Tides is a project that develops a full circle of waste materials, utilising a local system to generating a service of collecting and returning plastic to circulation in order to cut off access to the sea.
Marine Debris is defined as all man-made waste that currently resides in the Marine environment. This is a growing issue with waste expected to outnumber fish by the year 2050. Through my research, I have discovered that removing the waste already in the ocean is not enough, with more needing to be done to halt the flow of waste into the ocean in the first place. From this, I have developed a project of recirculation. Tides is a full circle system of collection and reuse with the ultimate goal of reducing waste in the environment as a preventative measure to stop our rubbish becoming Marine Debris.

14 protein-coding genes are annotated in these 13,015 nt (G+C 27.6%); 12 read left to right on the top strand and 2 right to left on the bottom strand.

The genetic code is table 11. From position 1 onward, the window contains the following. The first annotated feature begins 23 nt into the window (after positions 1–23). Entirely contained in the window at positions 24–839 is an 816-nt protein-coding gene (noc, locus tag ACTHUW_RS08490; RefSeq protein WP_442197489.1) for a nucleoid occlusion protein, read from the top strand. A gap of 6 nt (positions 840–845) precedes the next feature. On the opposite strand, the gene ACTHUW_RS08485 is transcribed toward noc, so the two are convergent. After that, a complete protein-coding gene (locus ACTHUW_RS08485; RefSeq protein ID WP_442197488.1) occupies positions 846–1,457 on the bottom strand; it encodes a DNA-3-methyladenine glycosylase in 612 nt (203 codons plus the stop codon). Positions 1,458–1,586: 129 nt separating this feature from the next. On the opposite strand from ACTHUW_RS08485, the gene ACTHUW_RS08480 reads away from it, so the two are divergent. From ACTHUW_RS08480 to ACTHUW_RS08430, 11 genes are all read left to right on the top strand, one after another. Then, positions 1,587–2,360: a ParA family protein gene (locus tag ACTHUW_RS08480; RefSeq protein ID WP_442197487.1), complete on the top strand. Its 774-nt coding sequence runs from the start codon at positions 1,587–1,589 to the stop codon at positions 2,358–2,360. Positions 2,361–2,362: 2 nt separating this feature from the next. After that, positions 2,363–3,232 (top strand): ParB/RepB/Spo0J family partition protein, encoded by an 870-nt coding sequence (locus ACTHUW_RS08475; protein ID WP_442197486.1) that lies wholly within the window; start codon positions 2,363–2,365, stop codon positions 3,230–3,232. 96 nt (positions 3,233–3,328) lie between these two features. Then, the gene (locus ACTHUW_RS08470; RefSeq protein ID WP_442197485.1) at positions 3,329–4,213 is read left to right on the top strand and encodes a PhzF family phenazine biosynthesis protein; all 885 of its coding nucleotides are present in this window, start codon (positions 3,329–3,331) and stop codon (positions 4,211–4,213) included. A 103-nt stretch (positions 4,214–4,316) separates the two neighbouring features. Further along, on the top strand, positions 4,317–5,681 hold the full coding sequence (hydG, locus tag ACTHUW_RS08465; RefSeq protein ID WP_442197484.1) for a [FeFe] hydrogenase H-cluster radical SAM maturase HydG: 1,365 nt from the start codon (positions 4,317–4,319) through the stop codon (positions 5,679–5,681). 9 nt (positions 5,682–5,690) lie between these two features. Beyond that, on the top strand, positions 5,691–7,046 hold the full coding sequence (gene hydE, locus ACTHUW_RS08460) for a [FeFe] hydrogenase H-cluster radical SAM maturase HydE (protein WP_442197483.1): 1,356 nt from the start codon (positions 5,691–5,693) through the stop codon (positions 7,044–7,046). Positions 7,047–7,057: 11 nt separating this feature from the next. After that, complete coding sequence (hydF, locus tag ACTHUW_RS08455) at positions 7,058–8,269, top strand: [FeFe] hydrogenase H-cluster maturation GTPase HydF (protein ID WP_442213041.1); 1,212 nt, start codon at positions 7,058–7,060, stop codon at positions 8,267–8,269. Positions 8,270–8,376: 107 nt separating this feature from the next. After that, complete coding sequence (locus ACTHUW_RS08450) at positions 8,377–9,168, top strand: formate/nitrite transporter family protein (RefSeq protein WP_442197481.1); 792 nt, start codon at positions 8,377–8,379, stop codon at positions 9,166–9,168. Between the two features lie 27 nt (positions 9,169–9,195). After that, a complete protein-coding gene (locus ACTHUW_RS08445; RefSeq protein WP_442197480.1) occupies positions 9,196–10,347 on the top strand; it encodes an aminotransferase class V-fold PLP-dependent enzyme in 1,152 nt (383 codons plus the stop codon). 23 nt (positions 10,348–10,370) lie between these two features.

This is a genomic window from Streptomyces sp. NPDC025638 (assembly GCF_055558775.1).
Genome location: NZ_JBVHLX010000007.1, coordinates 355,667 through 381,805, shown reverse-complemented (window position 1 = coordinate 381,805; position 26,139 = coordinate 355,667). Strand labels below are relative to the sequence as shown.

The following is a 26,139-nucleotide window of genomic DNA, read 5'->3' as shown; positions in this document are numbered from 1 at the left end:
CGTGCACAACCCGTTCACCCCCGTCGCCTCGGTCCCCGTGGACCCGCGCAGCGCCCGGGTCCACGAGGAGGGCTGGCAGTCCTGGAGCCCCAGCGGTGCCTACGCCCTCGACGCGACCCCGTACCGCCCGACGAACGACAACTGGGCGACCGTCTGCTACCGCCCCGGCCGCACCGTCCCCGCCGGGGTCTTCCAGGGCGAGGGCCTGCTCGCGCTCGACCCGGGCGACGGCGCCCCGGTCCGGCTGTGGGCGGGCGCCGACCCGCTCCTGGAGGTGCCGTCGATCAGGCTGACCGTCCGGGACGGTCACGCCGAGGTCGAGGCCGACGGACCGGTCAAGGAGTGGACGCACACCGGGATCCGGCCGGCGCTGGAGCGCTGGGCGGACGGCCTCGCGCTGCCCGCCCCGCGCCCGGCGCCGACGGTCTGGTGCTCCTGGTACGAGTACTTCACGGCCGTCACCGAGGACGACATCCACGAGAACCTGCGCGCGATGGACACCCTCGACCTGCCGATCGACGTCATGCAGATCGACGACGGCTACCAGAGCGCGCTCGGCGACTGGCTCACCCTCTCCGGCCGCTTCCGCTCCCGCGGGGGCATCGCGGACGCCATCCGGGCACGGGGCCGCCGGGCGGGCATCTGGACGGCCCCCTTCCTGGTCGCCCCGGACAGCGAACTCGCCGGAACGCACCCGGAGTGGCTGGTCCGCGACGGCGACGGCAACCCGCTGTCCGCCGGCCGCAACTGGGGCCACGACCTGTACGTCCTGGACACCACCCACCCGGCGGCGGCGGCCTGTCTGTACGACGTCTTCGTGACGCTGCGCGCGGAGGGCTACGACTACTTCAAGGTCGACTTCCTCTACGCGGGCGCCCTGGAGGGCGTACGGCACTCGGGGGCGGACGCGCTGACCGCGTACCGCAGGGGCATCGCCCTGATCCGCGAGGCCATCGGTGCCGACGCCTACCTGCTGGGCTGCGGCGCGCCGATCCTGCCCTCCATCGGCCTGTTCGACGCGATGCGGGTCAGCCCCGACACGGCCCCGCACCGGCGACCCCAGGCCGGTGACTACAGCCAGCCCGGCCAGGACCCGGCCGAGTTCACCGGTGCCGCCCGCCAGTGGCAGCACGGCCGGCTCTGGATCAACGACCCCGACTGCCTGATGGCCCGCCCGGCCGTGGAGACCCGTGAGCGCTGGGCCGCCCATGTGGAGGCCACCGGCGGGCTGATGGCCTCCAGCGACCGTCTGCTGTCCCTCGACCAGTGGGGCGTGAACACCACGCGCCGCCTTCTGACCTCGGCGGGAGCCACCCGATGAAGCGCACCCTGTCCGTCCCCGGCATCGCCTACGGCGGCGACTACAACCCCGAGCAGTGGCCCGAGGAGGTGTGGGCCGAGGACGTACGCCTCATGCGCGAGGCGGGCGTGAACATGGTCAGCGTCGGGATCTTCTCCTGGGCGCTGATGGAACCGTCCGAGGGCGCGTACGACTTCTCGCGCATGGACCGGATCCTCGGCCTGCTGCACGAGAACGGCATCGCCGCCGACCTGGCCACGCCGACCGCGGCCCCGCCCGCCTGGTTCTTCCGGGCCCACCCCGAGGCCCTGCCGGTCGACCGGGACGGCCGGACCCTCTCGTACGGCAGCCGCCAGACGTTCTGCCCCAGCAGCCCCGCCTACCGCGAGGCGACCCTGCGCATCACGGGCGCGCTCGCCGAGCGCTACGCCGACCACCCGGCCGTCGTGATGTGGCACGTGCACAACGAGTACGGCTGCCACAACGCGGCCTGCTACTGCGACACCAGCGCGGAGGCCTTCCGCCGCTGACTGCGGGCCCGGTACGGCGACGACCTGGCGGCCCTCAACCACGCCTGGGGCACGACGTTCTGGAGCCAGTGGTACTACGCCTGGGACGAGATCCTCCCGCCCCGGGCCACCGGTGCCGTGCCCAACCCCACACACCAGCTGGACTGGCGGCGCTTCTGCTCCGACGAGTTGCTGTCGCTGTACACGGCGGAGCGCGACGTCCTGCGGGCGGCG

This project works to achieve this goal through a waste management system, alongside bins primarily designed for use in Asia where the highest levels of marine leakage originates. The product outcome includes a bin designed to fit into the context of narrow streets and little pedestrian space. They are entirely made up of recycled PET plastic water bottles collected locally and paired with a proposed service to ensure these will achieve their goal.
The bins themselves are in response to a lack of physical waste disposal facilities in the contextual area that contributes to the high levels of marine leakage and will work to house rubbish as well as educate both locals and tourists to make an informed decision about correct disposal by highlighting their own personal impact.
Tides pairs these bins with a service that utilises local waste management and other organisations to ensure that they will work properly in an area known for its severe rubbish pollution and create an easier job for waste management workers to eliminate marine leakage.